Picture this: A local emergency of some sort has emergency personnel knocking on your door telling you that you have 5 minutes to evacuate your house (fire, gas leak, railroad collision, earthquake). What will you grab in those 5 minutes? Hopefully, you’ll get your children and your 72-hour kit (and then whatever else you think you have time to grab and can carry).
The Deluxe 3-Day Emergency Preparedness Kit is approved by the American Red Cross Scientific Advisory Council. The American Red Cross Scientific Advisory Council, a volunteer committee of nationally recognized health care, aquatics, preparedness and educational professionals, helps establish and assure the scientific basis for Red Cross programs, products and public guidance. Council members’ contributions help ensure that the Red Cross is using the latest science, addressing current needs and is preparing for future changes.
The primary purpose of a bug-out bag is to allow one to evacuate quickly if a disaster should strike.[13] It is therefore prudent to gather into a single place all of the materials and supplies that might be required to do this, such as a bag or a few storage containers. The recommendation that a bug-out bag contain enough supplies for 72 hours arises from advice from organizations responsible for disaster relief and management that it may take them up to 72 hours to reach people affected by a disaster and offer help.[14] The bag's contents may vary according to the region of the user, as someone evacuating from the path of a hurricane may have different supplies from someone who lives in an area prone to blizzards, earthquakes, or wildfires.

Be prepared at work with a 72-hour kit filled with our recommended emergency supplies. Add a rain poncho to your backpack in the event of a weather disaster. If you can’t get home from work because of transportation issues, you might have to walk home for miles. We recommend keeping your emergency kit in your office desk in case disaster strikes outside. Then you have all of your emergency supplies right there at work.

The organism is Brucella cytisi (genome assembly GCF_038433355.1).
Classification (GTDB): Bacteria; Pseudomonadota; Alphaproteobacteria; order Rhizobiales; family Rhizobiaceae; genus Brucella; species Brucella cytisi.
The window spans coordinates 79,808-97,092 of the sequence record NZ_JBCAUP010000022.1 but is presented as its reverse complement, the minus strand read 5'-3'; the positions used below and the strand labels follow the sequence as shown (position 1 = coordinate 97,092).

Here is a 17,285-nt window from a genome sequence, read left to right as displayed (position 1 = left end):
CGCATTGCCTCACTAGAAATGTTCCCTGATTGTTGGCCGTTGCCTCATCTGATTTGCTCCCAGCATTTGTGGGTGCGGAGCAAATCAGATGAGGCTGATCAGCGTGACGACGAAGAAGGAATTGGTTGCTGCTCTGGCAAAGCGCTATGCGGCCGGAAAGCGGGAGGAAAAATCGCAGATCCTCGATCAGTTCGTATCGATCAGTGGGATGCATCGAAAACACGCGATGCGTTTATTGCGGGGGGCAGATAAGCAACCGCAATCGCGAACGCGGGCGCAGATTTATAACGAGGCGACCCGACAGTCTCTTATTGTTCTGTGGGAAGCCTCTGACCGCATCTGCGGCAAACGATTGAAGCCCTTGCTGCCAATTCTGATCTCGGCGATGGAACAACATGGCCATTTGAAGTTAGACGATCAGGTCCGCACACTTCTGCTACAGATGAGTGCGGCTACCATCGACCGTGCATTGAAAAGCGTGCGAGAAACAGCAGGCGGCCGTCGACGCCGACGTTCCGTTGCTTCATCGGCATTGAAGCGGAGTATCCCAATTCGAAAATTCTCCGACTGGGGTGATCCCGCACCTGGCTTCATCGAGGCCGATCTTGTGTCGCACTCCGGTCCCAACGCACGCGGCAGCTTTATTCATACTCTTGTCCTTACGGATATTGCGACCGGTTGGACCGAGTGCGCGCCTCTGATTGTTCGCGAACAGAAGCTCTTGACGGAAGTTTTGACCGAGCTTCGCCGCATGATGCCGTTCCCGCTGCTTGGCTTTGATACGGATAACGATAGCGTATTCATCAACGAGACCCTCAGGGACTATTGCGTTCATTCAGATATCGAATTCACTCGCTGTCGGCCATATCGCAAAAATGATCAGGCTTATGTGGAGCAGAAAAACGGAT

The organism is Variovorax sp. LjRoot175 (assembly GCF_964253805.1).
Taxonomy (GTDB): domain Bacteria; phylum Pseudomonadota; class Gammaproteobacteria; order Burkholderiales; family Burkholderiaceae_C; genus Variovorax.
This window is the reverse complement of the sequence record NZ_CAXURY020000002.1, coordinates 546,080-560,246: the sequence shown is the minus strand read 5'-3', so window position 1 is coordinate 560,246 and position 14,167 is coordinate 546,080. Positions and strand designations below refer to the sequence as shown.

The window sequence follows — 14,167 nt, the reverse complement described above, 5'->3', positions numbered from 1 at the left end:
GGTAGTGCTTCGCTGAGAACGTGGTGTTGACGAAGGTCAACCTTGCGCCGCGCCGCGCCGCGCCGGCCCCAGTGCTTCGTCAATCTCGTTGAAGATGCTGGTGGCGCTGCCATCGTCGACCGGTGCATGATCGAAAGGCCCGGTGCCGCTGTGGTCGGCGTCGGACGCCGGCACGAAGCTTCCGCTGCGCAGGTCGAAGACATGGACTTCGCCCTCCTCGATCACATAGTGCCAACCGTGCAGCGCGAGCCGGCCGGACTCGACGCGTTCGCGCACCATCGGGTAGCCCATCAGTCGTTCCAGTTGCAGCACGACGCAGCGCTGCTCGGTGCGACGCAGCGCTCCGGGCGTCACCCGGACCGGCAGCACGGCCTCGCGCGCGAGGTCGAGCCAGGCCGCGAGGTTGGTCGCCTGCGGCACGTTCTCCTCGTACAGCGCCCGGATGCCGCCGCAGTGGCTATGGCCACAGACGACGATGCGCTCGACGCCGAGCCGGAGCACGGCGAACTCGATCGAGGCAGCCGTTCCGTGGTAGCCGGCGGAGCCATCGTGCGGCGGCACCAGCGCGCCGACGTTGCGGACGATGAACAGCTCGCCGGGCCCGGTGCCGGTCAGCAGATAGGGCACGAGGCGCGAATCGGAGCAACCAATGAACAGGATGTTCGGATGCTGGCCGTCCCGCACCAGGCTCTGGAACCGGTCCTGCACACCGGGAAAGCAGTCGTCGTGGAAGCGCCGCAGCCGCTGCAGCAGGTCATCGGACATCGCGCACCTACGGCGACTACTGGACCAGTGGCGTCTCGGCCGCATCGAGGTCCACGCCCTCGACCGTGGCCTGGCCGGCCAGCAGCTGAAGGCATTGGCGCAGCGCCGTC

Tent: In many emergency situations, shelter may be hard to find. While packing a traditional tent may not be a viable option, a good bug out bag should always include a waterproof survival tent. The best survival tents are made of Mylar, which can retain heat and repel water. Pro-tip: Be sure to stack leaves, grass or anything else from around the campsite against the tent for added protection from the elements.

The LifeStraw Go Water Filter Bottles are an easy way to take clean water on the go, with the two-stage filtration system suitable for up to 1,000 gallons. Sold in a two-pack, the Go Water Filter Bottles remove bacteria, protozoa, and reduces traces of chlorine while also helping to eliminate its bad taste. The BPA-free water bottles have a two-stage filter and we like that the bottles work both as water filtration devices and as regular water bottles. Pros: Unlike the Personal Water Filter, the LifeStraw Go Water Filter allows users to store water to take with them, ideal for times when you’re not remaining near a water source. The filters are replaceable and each bottle includes an attached carabiner for easy carrying. Cons: Like the LifeStraw Personal Water Filter, the Go Water Filter Bottles also require a lot of suction when drinking. Some customers noted that if the bottle isn’t used regularly, the filter stops working. Image courtesy of Amazon


According to the Bug Out Bag Academy, the origins of bug out bags can be traced to the bags that many aviators in the military put together before missions. These were first referred to as ‘bail-out bags’ and they held items that would be critical for survival if a plane was shot down or experienced critical engine failure. Many WWII aviators actually carried gold or silver bullions in their bug out bags, as these were (and still largely are) considered the ‘universal currency’.
Let’s face it: the need to go to the bathroom is going to come up. And you need to be able to clean yourself, even if you are only gone for a few days or until help arrives. Being sweaty and dirty will lead to feeling uncomfortable when you’re away from home. While doing something homemade may seem like a great idea here, this is the time for convenience!